• A copy of his or her Social Security card or other document that verifies the number.
      • You and each of your PSWs must sign a Service Agreement. A copy of the agreement will be provided to you by your Home-Based Support Services facilitator.
      • Waiver Provider Enrollment forms.
  5. Who can help me train and manage my Personal Support Worker?

    Since you and your family know what you want, in most cases, the best people to train your PSW are you and your family. But, if you and your family would like some guidance, talk to your service facilitator.

  6. What are our responsibilities to each other?

    You and your family have the right to privacy, to make your own decisions and to manage your own lives.

    Be firm and assertive, but also let your PSWs know you appreciate their efforts. Try to understand their feelings. If there is a problem, tell your PSW as soon as possible. Be clear and honest about what you like and dislike. Let your PSW know your needs, expectations and routine. It is a good idea to have a monthly meeting with your PSW to discuss any problems.

    Respect your PSW's time off and privacy. Do not require your PSW to take on duties not previously agreed on.

     You will both have to be flexible, especially with those things that come up unexpectedly.

    Some of the things expected of PSWs are:

    • To arrive on time and be ready to work.
    • To call you if they are going to be late.
    • To give as much notice as possible when asking for time off.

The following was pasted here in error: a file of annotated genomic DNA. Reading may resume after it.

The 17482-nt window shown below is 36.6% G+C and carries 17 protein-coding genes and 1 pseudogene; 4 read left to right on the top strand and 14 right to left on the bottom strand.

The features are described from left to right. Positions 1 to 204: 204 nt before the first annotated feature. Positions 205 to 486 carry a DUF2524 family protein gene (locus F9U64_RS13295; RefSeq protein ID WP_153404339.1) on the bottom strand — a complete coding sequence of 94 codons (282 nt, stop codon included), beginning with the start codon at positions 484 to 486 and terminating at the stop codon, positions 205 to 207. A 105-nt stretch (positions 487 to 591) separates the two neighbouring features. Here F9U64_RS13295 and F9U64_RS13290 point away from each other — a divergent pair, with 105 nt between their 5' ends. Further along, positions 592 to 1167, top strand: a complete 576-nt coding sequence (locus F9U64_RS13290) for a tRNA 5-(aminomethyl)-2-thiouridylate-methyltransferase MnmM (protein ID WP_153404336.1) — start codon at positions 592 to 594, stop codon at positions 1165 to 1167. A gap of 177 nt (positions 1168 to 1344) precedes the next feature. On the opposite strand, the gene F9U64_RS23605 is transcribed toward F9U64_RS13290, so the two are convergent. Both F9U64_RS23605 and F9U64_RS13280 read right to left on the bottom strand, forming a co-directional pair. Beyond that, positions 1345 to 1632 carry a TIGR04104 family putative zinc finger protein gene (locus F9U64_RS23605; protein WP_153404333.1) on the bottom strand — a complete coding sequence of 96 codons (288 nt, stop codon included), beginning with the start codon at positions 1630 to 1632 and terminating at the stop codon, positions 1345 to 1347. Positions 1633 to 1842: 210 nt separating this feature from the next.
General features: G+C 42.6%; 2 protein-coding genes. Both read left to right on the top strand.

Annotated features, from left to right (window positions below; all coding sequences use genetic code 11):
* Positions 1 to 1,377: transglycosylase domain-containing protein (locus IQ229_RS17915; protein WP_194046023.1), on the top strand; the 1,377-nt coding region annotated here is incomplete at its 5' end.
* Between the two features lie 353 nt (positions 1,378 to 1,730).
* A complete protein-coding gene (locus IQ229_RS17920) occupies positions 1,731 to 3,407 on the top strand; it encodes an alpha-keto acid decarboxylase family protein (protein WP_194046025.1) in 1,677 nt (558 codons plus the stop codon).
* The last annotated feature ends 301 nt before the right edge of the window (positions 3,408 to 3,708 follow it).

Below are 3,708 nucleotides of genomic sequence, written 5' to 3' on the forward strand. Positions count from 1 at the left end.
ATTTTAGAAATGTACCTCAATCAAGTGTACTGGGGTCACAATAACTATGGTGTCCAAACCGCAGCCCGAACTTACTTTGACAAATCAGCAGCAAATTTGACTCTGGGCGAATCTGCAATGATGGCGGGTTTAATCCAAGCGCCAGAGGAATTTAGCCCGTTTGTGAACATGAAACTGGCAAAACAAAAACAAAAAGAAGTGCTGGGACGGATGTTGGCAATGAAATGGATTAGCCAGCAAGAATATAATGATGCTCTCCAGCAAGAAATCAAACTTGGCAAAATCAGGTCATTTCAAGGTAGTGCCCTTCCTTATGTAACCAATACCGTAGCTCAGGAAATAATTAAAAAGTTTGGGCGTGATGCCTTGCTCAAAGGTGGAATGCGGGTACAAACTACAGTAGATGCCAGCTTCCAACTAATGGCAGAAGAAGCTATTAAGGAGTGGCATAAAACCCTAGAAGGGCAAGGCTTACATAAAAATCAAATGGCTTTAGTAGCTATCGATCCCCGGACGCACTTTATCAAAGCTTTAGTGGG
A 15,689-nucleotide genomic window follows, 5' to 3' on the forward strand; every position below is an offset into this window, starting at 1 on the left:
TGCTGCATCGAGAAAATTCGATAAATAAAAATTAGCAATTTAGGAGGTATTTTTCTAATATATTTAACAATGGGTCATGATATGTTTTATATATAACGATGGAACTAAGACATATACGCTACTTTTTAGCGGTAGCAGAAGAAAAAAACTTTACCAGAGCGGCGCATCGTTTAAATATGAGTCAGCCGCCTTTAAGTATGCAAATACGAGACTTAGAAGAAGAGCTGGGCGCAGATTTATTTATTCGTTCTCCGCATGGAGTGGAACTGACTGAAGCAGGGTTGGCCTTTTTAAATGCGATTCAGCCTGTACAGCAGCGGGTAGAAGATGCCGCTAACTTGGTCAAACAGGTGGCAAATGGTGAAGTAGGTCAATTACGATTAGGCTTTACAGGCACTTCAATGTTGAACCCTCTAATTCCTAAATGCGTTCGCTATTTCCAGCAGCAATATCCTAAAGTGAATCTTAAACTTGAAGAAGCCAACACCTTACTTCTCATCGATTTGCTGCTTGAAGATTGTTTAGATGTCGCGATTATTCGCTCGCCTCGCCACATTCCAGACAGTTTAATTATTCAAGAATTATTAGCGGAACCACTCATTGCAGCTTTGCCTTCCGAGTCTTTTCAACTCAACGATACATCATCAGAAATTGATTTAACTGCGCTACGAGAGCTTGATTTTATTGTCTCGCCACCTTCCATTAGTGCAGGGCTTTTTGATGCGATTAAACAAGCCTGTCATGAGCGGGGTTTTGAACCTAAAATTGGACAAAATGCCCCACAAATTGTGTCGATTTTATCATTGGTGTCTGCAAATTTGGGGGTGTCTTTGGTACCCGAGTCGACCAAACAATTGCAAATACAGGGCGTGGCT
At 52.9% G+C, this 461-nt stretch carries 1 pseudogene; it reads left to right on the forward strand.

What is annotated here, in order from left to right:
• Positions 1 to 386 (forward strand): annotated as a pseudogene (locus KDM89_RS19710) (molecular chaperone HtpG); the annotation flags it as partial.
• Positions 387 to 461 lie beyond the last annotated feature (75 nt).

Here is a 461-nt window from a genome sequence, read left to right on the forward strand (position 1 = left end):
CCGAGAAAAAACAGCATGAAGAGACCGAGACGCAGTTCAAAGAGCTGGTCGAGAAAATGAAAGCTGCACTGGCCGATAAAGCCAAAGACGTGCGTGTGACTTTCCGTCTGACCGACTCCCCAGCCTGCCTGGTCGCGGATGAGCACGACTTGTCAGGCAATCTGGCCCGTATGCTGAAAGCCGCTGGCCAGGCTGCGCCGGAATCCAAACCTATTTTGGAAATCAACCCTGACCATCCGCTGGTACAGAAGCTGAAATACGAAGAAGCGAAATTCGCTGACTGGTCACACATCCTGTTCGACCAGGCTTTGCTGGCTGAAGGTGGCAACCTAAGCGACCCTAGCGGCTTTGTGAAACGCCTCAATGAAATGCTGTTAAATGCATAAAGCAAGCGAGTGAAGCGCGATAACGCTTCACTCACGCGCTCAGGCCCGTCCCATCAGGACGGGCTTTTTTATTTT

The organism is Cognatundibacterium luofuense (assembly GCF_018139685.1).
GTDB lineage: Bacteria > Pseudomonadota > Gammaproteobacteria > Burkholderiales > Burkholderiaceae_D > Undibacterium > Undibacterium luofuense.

• To tell you if the time allowed is enough to complete the job.
    • To keep track of the number of hours worked.
    • To know what to do in case of a medical emergency.
    • To expect that some duties require intimate physical contact.
  7. What if I'm having problems with my Personal Support Worker?

    If you have a problem with your PSW, you should talk to that person about how you feel. Consider your PSW's feelings too. Both of you may come up with ideas to solve the problem. Discuss the solutions and choose the one that is best for both of you.

    Without getting angry, you will need to let your PSW know in a very direct way that you have the right to make your own decisions. Tell your PSW exactly what you didn't like and what you would like done in the future.

    If you and your PSW cannot come up with a solution, you should find someone else who fits your needs better. If possible, give your PSW one to two week's notice that you are letting him or her go. Sometimes your PSW will choose to leave sooner. In that case, you have to rely on your planned back-up system.

    Remember, if you want your PSWs to be happy working for you, you should let them know you appreciate their work.

    If you need help with any problem, you can call:

    Your Home-Based Support Service Facilitator

    Your Individual Service and Support Advocate

    Be sure to keep a list of emergency numbers close to the telephone.

  8. Who pays for Home-Based Support Services?

    If you are eligible for Home-Based Support Services, DHS will pay for your PSW's salary up to the maximum stated in the Service Agreement and within the overall monthly service cost maximum.

  9. How does my PSW get paid?

    Your PSW will be paid once or more each month, depending on how frequently bills are submitted. You and your PSW should make sure the hours are correct on the bills and submit them to Home-Based Support Services Facilitator. Staff of the Service Facilitation agency enter the bills onto the computer and mail diskettes to DHS. Your PSW should receive his or her payment approximately four weeks after the bills have been submitted.